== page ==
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‘George Washington’ Says if Capitol Rioters Wanted Trouble There’d Be ‘Piles of Bodies’

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Five people died during the Capitol riot on January 6 and Isaac Yoder, who dressed as America’s first president, George Washington, said if the mob wanted to mount a unified stand, the casualties would have been much higher.

“Most of us out there are on the side of the aisle who are the gun owners,” Yoder told The Liberty Buzz. “If we had collectively gone there to cause trouble there would have been piles of bodies. We could have leveled things.”

Yoder ventured over to the Capitol after hearing former President Trump speak and said by the time he reached the building, there “were people everywhere.” Footage from the scene showed groups of people pushing past police officers and getting into physical altercations with law enforcement in an effort to enter the Capitol, but Yoder denies it’s anything he would have done.

“If there’s a police officer standing there guarding a door, you don’t cross a police line. I certainly did not cross the police line. I never went against law enforcement,” Yoder said.

Having walked through an open door, Yoder recalled that police officers never explicitly told him that he couldn’t come inside. He had conversations with officers, and at one point, an officer asked if he could “keep going” in one direction instead of altering course.

When asked if he would cooperate with that, Yoder remembers telling the officer, “of course,” and that he wasn’t going “to have any trouble here.” Wearing the George Washington costume in a nod to America’s founding, Yoder estimated he was only inside the Capitol for a few minutes.

Isaac Yoder, who dressed as George Washington during the Capitol riot, denied that it was a riot at all and said if it was there would have been “piles of bodies.” A protester dressed as George Washington debates with a Capitol Police before being pushed out.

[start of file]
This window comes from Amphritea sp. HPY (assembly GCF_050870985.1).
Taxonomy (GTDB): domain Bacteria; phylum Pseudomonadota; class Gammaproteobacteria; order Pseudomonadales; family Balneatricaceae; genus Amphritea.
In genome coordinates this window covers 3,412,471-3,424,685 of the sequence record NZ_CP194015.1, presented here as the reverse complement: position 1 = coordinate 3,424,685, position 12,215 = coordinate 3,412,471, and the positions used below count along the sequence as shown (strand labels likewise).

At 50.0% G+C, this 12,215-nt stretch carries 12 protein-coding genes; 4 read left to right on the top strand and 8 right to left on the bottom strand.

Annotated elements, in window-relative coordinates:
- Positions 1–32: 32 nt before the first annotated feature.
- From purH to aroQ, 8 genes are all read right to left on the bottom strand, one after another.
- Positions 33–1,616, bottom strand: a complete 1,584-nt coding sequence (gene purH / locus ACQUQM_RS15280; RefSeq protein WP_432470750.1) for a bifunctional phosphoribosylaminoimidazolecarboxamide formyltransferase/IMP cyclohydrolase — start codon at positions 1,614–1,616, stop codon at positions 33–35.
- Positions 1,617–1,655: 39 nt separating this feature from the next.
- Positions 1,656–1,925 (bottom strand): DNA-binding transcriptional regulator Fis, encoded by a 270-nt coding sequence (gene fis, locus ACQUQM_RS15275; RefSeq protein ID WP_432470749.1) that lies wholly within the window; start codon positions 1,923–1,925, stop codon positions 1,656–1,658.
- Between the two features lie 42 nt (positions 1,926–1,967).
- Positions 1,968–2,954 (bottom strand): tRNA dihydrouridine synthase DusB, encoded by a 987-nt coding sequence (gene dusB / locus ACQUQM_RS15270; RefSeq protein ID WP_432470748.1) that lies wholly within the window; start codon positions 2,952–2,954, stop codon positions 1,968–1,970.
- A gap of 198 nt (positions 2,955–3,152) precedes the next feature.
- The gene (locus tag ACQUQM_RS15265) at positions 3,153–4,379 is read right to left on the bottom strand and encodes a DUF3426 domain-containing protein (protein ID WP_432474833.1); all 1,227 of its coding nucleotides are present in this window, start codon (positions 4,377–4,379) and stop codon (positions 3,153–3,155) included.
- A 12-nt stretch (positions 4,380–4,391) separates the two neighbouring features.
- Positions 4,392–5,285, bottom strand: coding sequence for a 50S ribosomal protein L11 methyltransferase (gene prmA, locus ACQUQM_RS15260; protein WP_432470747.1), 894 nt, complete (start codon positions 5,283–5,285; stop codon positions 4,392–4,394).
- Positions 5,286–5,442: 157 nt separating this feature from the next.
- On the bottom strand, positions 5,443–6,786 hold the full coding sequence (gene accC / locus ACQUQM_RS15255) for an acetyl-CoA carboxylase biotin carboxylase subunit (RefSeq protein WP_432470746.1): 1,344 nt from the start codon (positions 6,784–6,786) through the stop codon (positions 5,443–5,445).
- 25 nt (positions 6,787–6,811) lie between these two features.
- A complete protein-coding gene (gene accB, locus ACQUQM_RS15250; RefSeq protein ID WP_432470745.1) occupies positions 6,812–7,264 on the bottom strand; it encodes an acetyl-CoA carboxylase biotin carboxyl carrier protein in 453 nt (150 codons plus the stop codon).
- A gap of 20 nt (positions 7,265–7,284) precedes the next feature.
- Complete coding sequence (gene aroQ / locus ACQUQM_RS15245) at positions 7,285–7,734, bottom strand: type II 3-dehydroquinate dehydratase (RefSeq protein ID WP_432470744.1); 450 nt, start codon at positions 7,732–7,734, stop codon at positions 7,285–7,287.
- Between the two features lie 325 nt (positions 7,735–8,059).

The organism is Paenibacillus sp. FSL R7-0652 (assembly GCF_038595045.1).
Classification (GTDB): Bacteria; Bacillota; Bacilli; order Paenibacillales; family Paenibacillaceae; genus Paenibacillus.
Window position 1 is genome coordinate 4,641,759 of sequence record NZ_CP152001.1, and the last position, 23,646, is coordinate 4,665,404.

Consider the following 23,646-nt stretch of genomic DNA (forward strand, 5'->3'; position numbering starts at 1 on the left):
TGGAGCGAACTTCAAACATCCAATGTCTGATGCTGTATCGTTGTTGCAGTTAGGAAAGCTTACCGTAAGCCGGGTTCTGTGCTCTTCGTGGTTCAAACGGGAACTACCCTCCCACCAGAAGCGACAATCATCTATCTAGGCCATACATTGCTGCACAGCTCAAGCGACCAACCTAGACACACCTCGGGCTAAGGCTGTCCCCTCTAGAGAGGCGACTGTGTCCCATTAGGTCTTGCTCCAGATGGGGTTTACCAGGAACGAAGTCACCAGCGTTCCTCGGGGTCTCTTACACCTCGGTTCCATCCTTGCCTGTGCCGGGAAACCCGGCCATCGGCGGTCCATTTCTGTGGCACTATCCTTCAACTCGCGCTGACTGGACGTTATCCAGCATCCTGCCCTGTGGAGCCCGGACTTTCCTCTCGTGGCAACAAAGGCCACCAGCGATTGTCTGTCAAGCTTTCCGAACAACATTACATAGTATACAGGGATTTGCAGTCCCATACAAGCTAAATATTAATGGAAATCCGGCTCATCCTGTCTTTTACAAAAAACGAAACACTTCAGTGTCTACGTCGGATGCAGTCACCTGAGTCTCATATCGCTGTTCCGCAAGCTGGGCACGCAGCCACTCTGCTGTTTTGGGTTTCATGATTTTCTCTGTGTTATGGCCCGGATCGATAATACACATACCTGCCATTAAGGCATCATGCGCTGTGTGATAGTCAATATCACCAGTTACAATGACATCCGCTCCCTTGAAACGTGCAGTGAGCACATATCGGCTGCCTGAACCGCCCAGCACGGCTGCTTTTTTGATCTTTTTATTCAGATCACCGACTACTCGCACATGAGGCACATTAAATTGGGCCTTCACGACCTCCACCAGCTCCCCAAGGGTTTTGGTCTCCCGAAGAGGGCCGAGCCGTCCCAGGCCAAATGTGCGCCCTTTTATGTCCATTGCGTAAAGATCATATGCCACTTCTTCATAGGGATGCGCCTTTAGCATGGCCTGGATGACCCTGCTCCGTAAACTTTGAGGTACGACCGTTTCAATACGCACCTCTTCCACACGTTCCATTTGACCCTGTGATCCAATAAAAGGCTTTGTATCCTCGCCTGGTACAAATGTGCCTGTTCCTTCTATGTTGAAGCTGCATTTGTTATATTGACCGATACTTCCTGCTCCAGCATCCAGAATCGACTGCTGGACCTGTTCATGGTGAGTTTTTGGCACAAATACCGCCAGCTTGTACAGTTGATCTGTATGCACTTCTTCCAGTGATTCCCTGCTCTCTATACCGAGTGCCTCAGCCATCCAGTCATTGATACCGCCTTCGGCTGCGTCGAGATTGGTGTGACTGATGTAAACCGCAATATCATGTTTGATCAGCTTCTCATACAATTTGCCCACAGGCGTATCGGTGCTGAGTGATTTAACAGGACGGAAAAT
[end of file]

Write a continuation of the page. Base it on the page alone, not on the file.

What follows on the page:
Brent Stirton/Getty Images

The breach of the Capitol cost five lives, including Capitol Police Officer Brian Sicknick’s, and more than $30 million in damages. Sound systems were destroyed and stolen, lanterns were ripped from the ground, murals and furniture were left in need of repair and rioters broke windows and doors in an effort to gain access to the inside.

Yoder, who disagrees that riot is the correct label for what happened on January 6, didn’t condone the damage that was done but said it signaled they weren’t there to cause any real trouble. Had that been the intention, he said the result made them the “most pathetic group of people.”

“We were there to preserve our country,” Yoder said. “It was turning out to support our president, but also to stand up for our country and it’s much bigger than Trump and the election.”

For many, including Yoder, the driving force behind going to the Capitol was the 2020 election and the belief that it was stolen from Trump. It’s a credence the president himself says he holds, and Yoder said if Democrats were confident President Joe Biden won fairly, they should have brought the issue before the Supreme Court to appease the naysayers.

After months of attacking the election’s ability to be secure, Trump began challenging the results in court after news outlets declared Biden the winner. His legal efforts were in vain, as court after court sided against him in his quest to overturn the election results and the Supreme Court, with three Trump-appointed justices refused to hear the case.

“The Supreme Court didn’t have the courage to overturn elections that should have been overturned because you’re talking about decisive amounts, hundreds of thousands and even millions of votes,” Trump told Fox Business’ Maria Bartiromo on Tuesday. “The Supreme Court should be ashamed of itself.”

It was turning out to support our president, but also to stand up for our country and it’s much bigger than Trump and the election.

Trump’s claims that the election was stolen from him resulted in a historic second impeachment for fueling the January 6 violence. With the help of the public, investigators have identified hundreds of suspects and apprehended nearly 300 people for the alleged role they played in the riot.

Sentences for the charges against those who have been apprehended range from a fine to decades in prison, and federal law enforcement has vowed to continue the effort until all those involved are held responsible. When asked if he was concerned about the possibility of his own arrest, Yoder didn’t seem all that fazed because he didn’t think there were any “real legal ramifications” for his actions and that even if a case is brought against him, when everything is “hashed out” it’ll turn out fine.

“That doesn’t concern me,” Yoder said. “The anarchy in government is what concerns me.”

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